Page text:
Now, having a project at home when it comes to science is fairly simple, but what about, say, literature? Well, the great thing about PBL is that you can always create your own projects – all you need is a plan and a goal! For example, instead of a regular literature class, you can form a book club so it doesn’t feel as school-y to your kid. For history, you can dress up as famous people and re-enact certain parts of history together – and you can bet they’ll remember it much better than they would from a book!

Remember King Hedgehog of Gardenia?

You can find a complete list of resources to help you out with schooling at home in one of our previous articles.

It’s okay if you don’t feel up to task for certain subjects. Our tutors are very experienced and have a unique approach with every student. Schedule a free first class with one of them today:

No.3: Schedule Matters

Remember when I said that one of the hardest parts of homeschooling is having to juggle between the two roles? Sticking to a schedule is where they’re likely to clash from time to time, so what you need are firm boundaries. After all, would a teacher let your kid go home early because they don’t feel motivated to learn? It’s highly unlikely! But…

Yes, there’s a “but”. The great thing about homeschooling is that you can negotiate the schedule together so they have an active part in their education as well! If they learn better around noon, then why not start their classes then? After all, it’s been shown that most schools start too early, at least when it comes to adolescents.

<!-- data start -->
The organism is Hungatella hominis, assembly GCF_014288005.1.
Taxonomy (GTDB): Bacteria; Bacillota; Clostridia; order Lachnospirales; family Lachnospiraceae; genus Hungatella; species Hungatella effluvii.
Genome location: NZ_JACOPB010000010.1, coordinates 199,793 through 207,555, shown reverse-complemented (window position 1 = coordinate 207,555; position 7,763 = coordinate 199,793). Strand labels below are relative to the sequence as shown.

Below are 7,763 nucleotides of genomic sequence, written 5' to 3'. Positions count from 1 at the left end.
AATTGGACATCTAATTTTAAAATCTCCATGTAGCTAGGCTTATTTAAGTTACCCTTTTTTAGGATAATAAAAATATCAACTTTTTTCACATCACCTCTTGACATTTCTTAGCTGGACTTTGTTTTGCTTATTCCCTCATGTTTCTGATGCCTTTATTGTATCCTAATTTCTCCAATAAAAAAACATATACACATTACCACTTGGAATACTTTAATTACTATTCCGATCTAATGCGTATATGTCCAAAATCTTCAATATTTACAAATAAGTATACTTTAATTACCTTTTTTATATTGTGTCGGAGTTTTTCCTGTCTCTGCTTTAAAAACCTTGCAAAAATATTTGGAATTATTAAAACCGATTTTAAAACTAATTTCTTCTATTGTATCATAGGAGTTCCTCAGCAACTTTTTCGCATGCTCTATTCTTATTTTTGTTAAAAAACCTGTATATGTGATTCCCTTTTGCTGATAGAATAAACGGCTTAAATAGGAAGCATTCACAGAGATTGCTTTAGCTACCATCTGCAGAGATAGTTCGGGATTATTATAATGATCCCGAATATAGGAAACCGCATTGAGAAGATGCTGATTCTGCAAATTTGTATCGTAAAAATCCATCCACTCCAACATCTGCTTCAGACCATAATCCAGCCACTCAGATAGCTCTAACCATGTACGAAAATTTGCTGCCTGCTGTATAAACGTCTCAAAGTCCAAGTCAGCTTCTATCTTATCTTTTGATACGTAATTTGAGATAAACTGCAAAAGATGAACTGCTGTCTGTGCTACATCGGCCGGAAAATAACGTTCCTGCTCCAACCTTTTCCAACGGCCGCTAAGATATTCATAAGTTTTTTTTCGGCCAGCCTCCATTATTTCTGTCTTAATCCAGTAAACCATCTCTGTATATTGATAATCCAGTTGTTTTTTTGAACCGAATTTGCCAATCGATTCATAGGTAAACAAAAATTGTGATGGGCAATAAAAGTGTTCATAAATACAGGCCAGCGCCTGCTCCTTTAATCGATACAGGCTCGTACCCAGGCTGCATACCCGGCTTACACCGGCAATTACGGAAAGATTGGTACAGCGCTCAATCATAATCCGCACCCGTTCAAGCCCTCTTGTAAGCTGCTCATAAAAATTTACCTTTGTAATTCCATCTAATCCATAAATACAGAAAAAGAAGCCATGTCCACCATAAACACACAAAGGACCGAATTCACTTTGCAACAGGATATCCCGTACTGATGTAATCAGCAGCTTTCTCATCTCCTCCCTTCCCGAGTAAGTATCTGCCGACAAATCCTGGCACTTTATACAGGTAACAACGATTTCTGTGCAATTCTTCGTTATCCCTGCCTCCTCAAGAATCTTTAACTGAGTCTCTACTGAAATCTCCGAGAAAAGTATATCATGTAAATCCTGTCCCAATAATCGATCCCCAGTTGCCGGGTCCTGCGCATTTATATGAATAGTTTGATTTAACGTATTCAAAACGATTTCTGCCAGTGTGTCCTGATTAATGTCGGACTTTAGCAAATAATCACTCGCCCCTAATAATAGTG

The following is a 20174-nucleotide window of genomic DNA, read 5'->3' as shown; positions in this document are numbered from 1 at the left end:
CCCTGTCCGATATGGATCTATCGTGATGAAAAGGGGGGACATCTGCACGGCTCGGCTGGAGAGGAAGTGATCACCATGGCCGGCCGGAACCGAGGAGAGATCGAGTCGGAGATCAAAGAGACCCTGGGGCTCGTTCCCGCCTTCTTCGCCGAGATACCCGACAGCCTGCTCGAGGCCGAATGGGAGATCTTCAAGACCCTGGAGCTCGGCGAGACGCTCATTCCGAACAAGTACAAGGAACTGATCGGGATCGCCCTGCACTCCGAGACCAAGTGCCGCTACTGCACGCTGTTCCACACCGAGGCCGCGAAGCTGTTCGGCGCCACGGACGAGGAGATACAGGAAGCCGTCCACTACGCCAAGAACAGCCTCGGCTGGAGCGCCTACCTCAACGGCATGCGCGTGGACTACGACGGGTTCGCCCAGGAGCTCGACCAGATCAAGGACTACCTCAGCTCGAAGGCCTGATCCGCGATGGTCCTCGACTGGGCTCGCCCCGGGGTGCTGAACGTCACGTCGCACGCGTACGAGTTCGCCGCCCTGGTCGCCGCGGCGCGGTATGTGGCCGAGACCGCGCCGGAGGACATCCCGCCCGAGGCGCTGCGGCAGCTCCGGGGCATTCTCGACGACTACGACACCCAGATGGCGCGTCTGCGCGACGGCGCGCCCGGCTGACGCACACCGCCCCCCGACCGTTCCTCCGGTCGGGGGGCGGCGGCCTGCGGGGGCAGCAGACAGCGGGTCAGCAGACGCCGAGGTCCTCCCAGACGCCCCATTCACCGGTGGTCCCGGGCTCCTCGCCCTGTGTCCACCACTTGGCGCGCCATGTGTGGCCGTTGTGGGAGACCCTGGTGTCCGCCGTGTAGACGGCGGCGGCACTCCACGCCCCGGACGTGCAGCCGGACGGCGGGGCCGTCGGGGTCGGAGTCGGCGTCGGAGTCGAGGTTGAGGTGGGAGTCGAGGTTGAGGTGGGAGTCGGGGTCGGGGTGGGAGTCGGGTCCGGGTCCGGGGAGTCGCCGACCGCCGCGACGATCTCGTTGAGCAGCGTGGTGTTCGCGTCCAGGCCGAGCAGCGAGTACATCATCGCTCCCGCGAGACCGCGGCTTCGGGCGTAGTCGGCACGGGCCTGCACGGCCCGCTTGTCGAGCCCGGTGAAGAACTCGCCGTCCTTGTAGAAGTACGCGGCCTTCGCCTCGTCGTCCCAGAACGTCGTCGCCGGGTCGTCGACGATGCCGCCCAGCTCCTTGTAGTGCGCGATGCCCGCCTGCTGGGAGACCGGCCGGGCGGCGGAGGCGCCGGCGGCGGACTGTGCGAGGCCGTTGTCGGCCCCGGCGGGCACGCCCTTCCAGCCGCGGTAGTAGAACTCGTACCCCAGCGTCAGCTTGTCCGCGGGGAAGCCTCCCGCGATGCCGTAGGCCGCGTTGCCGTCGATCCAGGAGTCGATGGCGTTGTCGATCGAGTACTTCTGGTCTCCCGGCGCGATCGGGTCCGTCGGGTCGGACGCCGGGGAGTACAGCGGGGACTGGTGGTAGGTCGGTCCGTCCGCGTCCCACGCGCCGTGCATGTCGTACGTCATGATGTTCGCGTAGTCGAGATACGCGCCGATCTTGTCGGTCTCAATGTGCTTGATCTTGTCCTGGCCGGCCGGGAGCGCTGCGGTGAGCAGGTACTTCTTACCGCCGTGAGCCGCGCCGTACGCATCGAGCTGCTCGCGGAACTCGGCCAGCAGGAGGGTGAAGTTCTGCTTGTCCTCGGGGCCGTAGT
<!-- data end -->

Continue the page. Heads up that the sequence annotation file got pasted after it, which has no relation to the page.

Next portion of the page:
However, once you both agree on a schedule, you need to stick to it. I’m not saying that no matter what, that math class has to be finished according to schedule, even if they’ve got a splitting headache! But you should stick to it as much as possible because it will create a routine, and a routine helps raise focus and productivity.

No.4: Understand How Your Kid Learns Best

Some kids prefer working alone, so once they get a certain task from you, it’s best you leave them to it. Others learn better in a group of peers, so organizing group sessions through Skype or Zoom is a fun idea that can really benefit their learning. You can also sign them up for our international STEM camp where they’ll be learning to code and practice teamwork with peers from other countries!

As I already mentioned, some kids function better in the morning, and others – not at all! One child may thrive in absolute silence, while another needs some light instrumental music in the background (I know, because that was me growing up – shoutout to all those chill music YouTube compilations!)

Get a home classroom going, but make sure it’s their learning space, rather than what you think it should look like. If they like a messy desk, let it be messy! You have a unique opportunity for an individualized approach that can help your kid make the most of their education, so don’t be afraid to try it.


I know it’s scary, and at times, you’ll be wondering whether you’re doing a good job, but as long as you’re both open about your expectations and struggles, negotiating, and doing your best, I can tell you honestly – you’re on the right track.